2. Pour the peat moss into the container. If making a blend to fill this specific container, use enough to fill it nearly halfway.
  3. Add an equal amount of vermiculite or damp perlite.
  4. Mix the ingredients together thoroughly with gloved hands, or with a garden spade or trowel. Add water as needed to moisten the mixture if planning to add plants to this container.

Tip

Feel free to adjust the homemade potting soil mixture to your liking. All materials are available, bagged, in garden centers.

Seedlings growing in potting mix.
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Perlite and Vermiculite: When to Use Them

While both soil amendments can help prevent the potting mix from becoming too dense or compact, they have notable differences, as well. Perlite, those small white balls often seen in pots containing flowers, does not retain water, so it's great for plants that require well-drained soil, such as cacti. It's also perfect for germinating seeds or starting new plants from cuttings.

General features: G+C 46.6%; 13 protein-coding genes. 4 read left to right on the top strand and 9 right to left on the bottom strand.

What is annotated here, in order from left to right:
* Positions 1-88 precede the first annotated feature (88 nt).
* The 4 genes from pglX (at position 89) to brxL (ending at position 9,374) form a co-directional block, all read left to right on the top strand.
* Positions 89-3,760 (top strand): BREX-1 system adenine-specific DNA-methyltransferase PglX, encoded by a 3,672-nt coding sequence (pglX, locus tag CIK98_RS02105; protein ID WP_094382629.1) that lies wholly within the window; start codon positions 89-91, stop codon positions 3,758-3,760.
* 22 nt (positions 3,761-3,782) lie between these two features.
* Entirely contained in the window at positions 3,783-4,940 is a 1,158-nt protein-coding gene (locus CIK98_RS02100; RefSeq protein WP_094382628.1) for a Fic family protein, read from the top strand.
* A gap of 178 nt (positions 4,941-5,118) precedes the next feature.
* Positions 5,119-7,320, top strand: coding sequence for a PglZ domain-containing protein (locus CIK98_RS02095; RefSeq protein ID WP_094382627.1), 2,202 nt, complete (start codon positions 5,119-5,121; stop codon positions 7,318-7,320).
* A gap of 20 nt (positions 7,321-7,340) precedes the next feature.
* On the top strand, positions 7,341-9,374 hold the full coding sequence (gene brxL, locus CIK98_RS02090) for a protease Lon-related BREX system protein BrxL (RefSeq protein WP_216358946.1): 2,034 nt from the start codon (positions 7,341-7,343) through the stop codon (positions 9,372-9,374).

Vermiculite is brown and expands a little when wet. Since it retains moisture, it's best for plants that love moist soil, such as tomatoes. A potting mix containing vermiculite is also ideal for seedlings that are strong enough to transplant into a larger, permanent pot.

No matter which potting-soil amendment you choose, make sure the container has drainage holes. Too much rain or overwatering could harm the plant or cause root rot if the water has no means of escaping the container. Place a tray beneath the containers to catch excess water if setting the containers on wood surfaces or if the containers are used indoors.

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Square-Foot Gardening Blend